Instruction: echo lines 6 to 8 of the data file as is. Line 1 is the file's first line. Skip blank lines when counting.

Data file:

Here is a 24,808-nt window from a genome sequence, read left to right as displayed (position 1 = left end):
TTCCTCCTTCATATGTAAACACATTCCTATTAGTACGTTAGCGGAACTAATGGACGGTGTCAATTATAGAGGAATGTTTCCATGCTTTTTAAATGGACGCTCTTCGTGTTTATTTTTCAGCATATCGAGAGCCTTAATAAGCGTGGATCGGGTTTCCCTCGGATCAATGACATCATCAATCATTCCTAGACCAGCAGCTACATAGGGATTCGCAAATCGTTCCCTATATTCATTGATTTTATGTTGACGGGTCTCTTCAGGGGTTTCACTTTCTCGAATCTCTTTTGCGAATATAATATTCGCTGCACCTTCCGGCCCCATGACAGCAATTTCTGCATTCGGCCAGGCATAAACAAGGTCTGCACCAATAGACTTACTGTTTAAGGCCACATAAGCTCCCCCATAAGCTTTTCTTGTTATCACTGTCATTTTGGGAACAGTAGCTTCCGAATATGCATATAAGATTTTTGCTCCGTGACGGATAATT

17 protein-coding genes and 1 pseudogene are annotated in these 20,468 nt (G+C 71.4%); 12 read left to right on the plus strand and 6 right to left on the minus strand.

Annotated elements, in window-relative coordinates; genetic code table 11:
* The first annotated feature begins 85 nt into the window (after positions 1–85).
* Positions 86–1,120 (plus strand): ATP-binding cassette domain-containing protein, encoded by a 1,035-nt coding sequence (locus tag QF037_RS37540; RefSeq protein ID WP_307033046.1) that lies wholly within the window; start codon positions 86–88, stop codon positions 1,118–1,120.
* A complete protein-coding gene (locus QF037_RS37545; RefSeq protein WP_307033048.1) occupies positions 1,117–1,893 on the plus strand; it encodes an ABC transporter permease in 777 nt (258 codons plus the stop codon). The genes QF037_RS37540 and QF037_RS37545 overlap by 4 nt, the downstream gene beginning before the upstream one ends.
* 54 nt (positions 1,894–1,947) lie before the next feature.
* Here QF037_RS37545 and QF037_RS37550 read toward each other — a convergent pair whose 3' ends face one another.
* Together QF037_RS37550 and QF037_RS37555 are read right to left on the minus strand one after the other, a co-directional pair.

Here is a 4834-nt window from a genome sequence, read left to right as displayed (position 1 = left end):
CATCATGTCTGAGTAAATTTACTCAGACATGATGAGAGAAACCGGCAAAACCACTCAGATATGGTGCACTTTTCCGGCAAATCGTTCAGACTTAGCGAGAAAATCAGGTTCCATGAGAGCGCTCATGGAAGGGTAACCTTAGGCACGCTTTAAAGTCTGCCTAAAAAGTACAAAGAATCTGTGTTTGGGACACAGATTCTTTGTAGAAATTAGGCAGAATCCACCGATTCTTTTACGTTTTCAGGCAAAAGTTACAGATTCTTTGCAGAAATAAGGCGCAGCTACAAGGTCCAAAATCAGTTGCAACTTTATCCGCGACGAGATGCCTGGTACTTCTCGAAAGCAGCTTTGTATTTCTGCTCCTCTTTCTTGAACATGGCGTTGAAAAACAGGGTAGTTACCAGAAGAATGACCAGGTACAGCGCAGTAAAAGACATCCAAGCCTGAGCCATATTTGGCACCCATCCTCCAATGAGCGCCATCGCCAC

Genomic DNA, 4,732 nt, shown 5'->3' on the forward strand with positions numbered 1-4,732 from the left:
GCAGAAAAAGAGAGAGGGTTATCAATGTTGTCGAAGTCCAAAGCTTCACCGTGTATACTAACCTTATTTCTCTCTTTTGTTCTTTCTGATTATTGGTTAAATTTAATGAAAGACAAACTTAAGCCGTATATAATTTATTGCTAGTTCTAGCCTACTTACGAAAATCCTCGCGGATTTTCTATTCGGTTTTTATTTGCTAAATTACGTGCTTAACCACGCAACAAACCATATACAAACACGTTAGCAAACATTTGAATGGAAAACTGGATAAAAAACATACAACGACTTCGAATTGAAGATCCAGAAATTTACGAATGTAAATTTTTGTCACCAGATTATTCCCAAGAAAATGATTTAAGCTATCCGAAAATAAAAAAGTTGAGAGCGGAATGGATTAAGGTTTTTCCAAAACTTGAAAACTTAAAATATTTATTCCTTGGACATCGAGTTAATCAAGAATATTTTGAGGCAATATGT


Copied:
* Positions 86–1,120 (plus strand): ATP-binding cassette domain-containing protein, encoded by a 1,035-nt coding sequence (locus tag QF037_RS37540; RefSeq protein ID WP_307033046.1) that lies wholly within the window; start codon positions 86–88, stop codon positions 1,118–1,120.
* A complete protein-coding gene (locus QF037_RS37545; RefSeq protein WP_307033048.1) occupies positions 1,117–1,893 on the plus strand; it encodes an ABC transporter permease in 777 nt (258 codons plus the stop codon). The genes QF037_RS37540 and QF037_RS37545 overlap by 4 nt, the downstream gene beginning before the upstream one ends.
* 54 nt (positions 1,894–1,947) lie before the next feature.